The plants you buy will be shipped to you bare root. When you receive them, take them out of the packing and gently GENTLY place them on growing media. Create a hollow in the surface of the media and gently place the plant in it and cover any roots that are easily covered, with media. The roots of pinguicula are like small white hair and do little more than anchor the plant to the media and absorb some water. The roots being anchored in media is not very important to the survival of your new pinguicula. However, if you damage the fragile roots, you create openings for pathogens to enter the plant while it is still weakened from shipping.
Avoid rubbing the roots in any way. If they cannot be planted in media easily, it is absolutely fine to simply place the plant on the media without worrying about the roots at all. As the plant acclimatizes and grows, it will send out new roots that anchor it to the media. A ping is not too fussed by this.
Sometimes growing leaves of a ping will lift the roots right out of the media or the plant can also send out arial roots that don’t touch the media at all or the plant can simply grow in the direction of the light putting out new roots that sort of let it… “travel”. You planting it in some place does not mean that it will remain there. Here is a Pinguicula gigantea plantlet that I’d kept in too low light that decided to leave its pot in search of better light. If I had not spotted this in time, I’d have ended up with a very etiolated plantlet like a tube that sent out roots as it grew toward the light. As the current lowest leaves died, the plant would “move”.
This isn’t to say that your plant is going to start crawling around, just to stress that the roots of a pinguicula are attached to leaves. With new leaves come new roots that find new anchors. Regardless of whether these roots are anchored, new ones that grow will anchor the plant to the media. If you can cover existing roots with moist media, excellent, the plant will be able to settle and grow quicker, but if you damage the roots and keep the broken parts wet, you can kill a pinguicula like that by making it vulnerable to pathogens.
In the image below, you will see that I have placed a lot of small plantlets of pinguicula gracilis and pinguicula rotundiflora on a bed of sphagnum. It is difficult to make out in the phtoto, but the sphagnum is not very deep. It is a half an inch layer placed in a tray. I have simply placed the plantlets on top without worrying about their roots at all. You can see some fine white hair like roots in the photo. In a few days, the plantlets adapt to the surface and attach to it. Some of the roots will continue to grow in the air and that is fine.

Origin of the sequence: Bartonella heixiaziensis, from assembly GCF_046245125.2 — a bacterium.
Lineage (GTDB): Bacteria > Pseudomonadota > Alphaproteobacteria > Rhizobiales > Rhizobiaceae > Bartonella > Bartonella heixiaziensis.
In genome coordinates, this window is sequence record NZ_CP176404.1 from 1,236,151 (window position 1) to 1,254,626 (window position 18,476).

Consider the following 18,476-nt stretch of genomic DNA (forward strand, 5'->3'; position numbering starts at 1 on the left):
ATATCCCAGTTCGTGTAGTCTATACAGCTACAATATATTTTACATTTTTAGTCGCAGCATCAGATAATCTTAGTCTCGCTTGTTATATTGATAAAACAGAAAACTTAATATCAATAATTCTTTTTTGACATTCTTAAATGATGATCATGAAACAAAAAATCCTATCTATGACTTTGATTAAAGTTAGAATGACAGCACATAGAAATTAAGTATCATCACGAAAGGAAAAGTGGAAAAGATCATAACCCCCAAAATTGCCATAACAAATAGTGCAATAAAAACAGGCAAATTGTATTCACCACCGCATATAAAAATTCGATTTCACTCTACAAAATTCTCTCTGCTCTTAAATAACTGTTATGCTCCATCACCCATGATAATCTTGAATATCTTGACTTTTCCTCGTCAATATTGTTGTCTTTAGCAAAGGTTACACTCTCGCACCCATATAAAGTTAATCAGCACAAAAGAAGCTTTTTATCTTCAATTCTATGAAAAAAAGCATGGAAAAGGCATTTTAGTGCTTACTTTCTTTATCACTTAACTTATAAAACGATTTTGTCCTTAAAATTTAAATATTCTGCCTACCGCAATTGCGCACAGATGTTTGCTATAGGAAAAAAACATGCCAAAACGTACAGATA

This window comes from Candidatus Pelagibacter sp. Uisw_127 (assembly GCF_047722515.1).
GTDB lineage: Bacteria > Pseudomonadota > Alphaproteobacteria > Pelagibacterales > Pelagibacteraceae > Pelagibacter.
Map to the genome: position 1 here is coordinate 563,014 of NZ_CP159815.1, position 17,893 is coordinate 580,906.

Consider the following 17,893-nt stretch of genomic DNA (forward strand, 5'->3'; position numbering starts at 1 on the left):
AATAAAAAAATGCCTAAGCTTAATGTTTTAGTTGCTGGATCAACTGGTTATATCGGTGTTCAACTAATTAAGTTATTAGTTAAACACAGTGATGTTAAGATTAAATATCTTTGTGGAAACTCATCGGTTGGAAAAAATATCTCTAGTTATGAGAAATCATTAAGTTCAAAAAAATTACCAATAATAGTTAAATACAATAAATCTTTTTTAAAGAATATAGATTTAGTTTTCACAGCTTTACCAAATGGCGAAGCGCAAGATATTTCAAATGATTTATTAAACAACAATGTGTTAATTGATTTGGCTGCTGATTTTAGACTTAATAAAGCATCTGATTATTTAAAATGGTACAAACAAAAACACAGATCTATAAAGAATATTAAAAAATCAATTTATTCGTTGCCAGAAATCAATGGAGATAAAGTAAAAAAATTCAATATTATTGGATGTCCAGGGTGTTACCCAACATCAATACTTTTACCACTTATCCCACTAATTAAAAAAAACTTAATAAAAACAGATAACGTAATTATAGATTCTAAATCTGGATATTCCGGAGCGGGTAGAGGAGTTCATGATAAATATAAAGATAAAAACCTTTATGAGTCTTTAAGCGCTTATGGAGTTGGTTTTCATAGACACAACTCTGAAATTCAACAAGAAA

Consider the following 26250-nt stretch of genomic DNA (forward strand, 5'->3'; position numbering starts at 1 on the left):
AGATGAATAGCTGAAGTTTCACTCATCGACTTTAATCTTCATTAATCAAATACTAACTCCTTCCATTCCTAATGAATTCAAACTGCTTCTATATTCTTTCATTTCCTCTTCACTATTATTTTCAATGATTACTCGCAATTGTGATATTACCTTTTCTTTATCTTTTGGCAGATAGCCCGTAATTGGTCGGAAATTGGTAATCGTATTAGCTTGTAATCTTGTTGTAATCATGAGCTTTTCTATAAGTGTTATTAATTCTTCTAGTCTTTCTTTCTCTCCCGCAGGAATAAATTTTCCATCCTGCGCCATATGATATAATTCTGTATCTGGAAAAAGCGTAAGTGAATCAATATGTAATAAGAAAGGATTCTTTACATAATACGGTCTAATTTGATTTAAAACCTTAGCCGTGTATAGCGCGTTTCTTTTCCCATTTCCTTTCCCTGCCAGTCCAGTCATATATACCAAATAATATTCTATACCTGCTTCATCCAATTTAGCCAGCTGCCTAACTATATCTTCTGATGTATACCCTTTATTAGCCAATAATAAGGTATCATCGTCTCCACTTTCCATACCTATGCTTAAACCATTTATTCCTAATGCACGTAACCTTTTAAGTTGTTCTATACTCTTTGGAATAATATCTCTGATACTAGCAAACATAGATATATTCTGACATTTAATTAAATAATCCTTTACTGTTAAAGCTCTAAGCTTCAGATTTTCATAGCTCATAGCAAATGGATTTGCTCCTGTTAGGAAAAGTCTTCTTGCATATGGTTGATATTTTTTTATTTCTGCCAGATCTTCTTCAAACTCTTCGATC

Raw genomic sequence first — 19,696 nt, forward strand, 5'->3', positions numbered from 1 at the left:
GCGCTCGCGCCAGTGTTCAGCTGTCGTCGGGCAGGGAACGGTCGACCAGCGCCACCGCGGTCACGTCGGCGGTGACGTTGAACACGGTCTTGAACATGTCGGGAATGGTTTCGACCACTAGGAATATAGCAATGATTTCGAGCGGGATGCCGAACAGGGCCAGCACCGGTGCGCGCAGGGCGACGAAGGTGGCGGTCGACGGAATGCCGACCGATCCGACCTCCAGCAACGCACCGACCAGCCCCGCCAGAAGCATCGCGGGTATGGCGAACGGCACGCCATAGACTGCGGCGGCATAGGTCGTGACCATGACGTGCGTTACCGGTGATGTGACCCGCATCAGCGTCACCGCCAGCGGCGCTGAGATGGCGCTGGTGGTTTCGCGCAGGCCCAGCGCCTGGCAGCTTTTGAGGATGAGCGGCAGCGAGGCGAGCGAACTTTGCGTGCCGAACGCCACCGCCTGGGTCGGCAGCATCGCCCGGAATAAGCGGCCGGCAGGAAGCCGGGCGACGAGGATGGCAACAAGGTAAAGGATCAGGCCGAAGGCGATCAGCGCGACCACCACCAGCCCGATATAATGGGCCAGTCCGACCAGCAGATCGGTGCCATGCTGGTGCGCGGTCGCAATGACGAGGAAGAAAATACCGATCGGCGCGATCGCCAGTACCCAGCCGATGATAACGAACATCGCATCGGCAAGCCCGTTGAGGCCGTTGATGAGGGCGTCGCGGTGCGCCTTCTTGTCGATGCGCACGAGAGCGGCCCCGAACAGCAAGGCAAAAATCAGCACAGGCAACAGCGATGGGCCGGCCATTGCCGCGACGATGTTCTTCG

If there are any leaves that get detached during shipping, you can place those on the media as well and if your growing conditions are good, they will form additional plants for you.
In terms of growing, think of giving the plant a space to hang out rather than PLANTING it firmly into place. If you grow succulents, you’ll find pinguicula easy.
Once your ping is in its pot, place it in a shady spot away from direct breezes. Avoid bright or direct light initially and only start increasing the light they get as they start growing again. It is very unlikely that you will be able to grow pinguicula in direct sunlight in India, unless you live in a really cool and misty place that has mostly cloud cover. However, most pinguicula will enjoy between an hour or two to several hours of direct light in the early morning or evening. Find out what your plant enjoys by very, very gradually moving it to brighter conditions – it is better to keep it in bright shade than too much direct sunlight – it will get cooked and die rapidly.
You can water it in, but if your media is damp, I have not really found it necessary. If you have damaged the roots, excessively wet media can make it easier for pathogens to enter the plant. This, I think is the biggest reason newly planted pings die. Keeping the plants too wet will encourage rot – particularly if the plants have arrived in shipping (less of a problem when transplanting).
Personally, I like to place any newly arrived plants on their growing media and simply mist lightly several times a day (if water is dripping from the leaves, pooling in the crown of the plant or the leaves are still wet five minutes later – that is drenching, not misting) till they start growing again, then reduce the frequency and start watering lightly. I never water my pinguicula too heavily. I give the pot a good soaking once in a while or just drizzle ome water on it if the surface appears dry.
The plants don’t really seem to care a lot as long as the humidity is high and you mist them well. Pinguicula can absorb moisture through their leaves easily as well as survive short dry periods well. If the humidity is low or you can’t find a spot sheltered from the breeze for them, you may want to put the plant and pot in a plastic bag to keep in the humidity and only increase it slowly once the roots seem to be established in the new media and start drawing water – the plant will resume growth of new leaves.
Another point to note here is that you can improve your chances of success dramatically by avoiding buying the plant so that it arrives at an adverse time in terms of climate. If it is summer and temperatures are above 30 degrees centigrade or approaching freezing, it is worth waiting for the weather to improve and getting a healthier plant that will recover and grow rapidly than a plant that may not survive the shipping or stress or take a long time to recover.